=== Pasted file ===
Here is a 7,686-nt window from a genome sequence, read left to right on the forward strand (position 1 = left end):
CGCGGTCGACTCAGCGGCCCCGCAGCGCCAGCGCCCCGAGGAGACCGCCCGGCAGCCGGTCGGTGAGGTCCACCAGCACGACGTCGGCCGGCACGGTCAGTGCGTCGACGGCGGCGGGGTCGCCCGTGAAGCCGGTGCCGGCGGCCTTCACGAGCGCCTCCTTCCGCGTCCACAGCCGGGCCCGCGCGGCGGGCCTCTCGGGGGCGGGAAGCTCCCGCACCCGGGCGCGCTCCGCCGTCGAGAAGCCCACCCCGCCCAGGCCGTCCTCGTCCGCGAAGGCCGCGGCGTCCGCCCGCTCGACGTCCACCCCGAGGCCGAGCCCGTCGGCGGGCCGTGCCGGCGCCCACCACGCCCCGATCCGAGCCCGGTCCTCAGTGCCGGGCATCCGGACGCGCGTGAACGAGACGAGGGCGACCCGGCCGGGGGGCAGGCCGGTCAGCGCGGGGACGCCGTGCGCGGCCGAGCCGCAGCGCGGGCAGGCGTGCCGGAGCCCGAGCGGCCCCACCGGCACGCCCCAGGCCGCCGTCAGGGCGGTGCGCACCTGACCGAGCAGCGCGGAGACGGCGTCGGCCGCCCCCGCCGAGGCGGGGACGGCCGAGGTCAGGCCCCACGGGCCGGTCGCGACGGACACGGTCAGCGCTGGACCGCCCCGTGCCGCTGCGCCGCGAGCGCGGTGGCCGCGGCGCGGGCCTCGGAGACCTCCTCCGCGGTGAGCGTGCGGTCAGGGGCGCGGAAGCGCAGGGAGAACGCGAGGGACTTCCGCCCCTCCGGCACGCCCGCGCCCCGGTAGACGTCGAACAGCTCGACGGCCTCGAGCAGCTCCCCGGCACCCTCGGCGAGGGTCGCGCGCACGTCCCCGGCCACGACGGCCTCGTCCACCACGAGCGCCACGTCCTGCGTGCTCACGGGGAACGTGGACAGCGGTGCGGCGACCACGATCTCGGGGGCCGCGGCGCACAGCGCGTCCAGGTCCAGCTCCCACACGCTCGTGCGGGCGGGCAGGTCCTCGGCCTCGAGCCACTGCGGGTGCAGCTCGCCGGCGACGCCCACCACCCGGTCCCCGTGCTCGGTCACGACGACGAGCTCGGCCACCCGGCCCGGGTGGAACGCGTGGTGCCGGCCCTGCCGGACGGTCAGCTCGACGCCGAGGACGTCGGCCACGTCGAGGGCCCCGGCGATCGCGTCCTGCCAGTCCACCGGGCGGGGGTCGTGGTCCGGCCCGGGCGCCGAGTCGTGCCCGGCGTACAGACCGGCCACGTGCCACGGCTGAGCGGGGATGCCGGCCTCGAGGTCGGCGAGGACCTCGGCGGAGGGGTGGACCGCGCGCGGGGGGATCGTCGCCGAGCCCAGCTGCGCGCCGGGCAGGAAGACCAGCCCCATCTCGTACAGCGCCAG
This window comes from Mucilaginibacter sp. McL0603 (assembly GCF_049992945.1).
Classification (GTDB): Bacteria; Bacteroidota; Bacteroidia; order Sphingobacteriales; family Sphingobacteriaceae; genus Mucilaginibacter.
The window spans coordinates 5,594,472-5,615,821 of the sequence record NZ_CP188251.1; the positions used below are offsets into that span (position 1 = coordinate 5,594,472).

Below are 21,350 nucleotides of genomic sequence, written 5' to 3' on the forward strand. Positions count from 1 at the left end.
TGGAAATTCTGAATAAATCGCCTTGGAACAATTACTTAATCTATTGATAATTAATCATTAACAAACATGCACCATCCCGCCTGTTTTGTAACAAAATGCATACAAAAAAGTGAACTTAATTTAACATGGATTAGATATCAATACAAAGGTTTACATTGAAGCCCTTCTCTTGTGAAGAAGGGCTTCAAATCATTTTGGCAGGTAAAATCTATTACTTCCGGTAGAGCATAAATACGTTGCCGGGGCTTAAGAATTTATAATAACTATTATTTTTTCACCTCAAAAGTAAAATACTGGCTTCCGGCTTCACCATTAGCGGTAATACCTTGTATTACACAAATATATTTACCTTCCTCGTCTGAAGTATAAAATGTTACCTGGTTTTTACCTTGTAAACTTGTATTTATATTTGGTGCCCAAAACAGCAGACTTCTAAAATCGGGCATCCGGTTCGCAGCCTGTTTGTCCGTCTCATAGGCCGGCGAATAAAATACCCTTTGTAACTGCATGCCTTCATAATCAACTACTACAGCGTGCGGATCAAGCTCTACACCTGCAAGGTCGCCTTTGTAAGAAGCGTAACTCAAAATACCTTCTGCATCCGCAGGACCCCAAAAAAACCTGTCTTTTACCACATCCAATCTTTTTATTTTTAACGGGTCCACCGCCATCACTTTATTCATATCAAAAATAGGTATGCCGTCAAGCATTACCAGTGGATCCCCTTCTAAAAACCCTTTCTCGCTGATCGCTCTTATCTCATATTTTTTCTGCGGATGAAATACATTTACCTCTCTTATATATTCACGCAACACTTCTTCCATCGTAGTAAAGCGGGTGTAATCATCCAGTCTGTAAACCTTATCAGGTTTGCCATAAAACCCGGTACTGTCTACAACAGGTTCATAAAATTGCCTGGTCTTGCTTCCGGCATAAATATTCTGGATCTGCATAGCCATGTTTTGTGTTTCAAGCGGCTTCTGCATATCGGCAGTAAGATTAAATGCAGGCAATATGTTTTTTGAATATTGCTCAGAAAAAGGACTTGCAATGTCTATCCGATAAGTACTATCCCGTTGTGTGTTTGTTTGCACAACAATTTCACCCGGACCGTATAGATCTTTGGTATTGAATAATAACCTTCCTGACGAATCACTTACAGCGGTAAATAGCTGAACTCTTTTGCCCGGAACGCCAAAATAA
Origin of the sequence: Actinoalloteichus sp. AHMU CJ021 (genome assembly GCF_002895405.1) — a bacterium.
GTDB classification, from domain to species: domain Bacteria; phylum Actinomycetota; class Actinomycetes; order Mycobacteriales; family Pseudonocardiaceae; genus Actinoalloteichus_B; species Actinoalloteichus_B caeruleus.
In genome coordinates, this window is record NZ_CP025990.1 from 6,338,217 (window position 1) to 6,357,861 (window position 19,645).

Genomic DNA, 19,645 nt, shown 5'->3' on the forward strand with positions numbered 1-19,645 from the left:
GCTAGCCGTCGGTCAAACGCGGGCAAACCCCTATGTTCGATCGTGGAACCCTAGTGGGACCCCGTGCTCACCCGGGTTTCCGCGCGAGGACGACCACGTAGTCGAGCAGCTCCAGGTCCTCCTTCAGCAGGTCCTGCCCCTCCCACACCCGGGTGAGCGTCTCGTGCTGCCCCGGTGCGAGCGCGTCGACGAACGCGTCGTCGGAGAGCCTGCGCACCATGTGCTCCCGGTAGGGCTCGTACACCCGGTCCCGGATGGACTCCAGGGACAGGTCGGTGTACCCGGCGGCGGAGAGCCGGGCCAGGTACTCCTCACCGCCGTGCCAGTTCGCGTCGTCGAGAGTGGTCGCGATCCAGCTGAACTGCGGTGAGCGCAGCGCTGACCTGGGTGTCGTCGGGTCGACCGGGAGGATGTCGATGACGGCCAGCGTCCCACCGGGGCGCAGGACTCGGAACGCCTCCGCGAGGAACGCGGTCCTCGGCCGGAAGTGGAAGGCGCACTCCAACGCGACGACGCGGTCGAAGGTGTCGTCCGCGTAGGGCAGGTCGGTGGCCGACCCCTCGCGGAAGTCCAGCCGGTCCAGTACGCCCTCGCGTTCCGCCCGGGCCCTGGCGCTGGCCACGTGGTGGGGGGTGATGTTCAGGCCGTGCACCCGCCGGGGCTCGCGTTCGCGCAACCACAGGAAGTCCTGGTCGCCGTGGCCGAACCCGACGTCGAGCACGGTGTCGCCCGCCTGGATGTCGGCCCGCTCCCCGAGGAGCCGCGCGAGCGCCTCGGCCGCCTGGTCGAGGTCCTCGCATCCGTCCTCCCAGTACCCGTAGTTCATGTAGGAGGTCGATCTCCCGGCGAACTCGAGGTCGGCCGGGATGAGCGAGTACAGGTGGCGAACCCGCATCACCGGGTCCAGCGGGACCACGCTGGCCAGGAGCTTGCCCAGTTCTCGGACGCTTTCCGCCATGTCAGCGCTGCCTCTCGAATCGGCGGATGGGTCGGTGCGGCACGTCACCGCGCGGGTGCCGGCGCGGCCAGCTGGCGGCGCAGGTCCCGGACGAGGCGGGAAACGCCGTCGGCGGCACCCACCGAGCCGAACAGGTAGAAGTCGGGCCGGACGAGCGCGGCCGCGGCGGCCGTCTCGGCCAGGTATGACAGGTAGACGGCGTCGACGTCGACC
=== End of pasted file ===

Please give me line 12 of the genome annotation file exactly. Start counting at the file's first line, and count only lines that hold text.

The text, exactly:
GCTAGCCGTCGGTCAAACGCGGGCAAACCCCTATGTTCGATCGTGGAACCCTAGTGGGACCCCGTGCTCACCCGGGTTTCCGCGCGAGGACGACCACGTAGTCGAGCAGCTCCAGGTCCTCCTTCAGCAGGTCCTGCCCCTCCCACACCCGGGTGAGCGTCTCGTGCTGCCCCGGTGCGAGCGCGTCGACGAACGCGTCGTCGGAGAGCCTGCGCACCATGTGCTCCCGGTAGGGCTCGTACACCCGGTCCCGGATGGACTCCAGGGACAGGTCGGTGTACCCGGCGGCGGAGAGCCGGGCCAGGTACTCCTCACCGCCGTGCCAGTTCGCGTCGTCGAGAGTGGTCGCGATCCAGCTGAACTGCGGTGAGCGCAGCGCTGACCTGGGTGTCGTCGGGTCGACCGGGAGGATGTCGATGACGGCCAGCGTCCCACCGGGGCGCAGGACTCGGAACGCCTCCGCGAGGAACGCGGTCCTCGGCCGGAAGTGGAAGGCGCACTCCAACGCGACGACGCGGTCGAAGGTGTCGTCCGCGTAGGGCAGGTCGGTGGCCGACCCCTCGCGGAAGTCCAGCCGGTCCAGTACGCCCTCGCGTTCCGCCCGGGCCCTGGCGCTGGCCACGTGGTGGGGGGTGATGTTCAGGCCGTGCACCCGCCGGGGCTCGCGTTCGCGCAACCACAGGAAGTCCTGGTCGCCGTGGCCGAACCCGACGTCGAGCACGGTGTCGCCCGCCTGGATGTCGGCCCGCTCCCCGAGGAGCCGCGCGAGCGCCTCGGCCGCCTGGTCGAGGTCCTCGCATCCGTCCTCCCAGTACCCGTAGTTCATGTAGGAGGTCGATCTCCCGGCGAACTCGAGGTCGGCCGGGATGAGCGAGTACAGGTGGCGAACCCGCATCACCGGGTCCAGCGGGACCACGCTGGCCAGGAGCTTGCCCAGTTCTCGGACGCTTTCCGCCATGTCAGCGCTGCCTCTCGAATCGGCGGATGGGTCGGTGCGGCACGTCACCGCGCGGGTGCCGGCGCGGCCAGCTGGCGGCGCAGGTCCCGGACGAGGCGGGAAACGCCGTCGGCGGCACCCACCGAGCCGAACAGGTAGAAGTCGGGCCGGACGAGCGCGGCCGCGGCGGCCGTCTCGGCCAGGTATGACAGGTAGACGGCGTCGACGTCGACC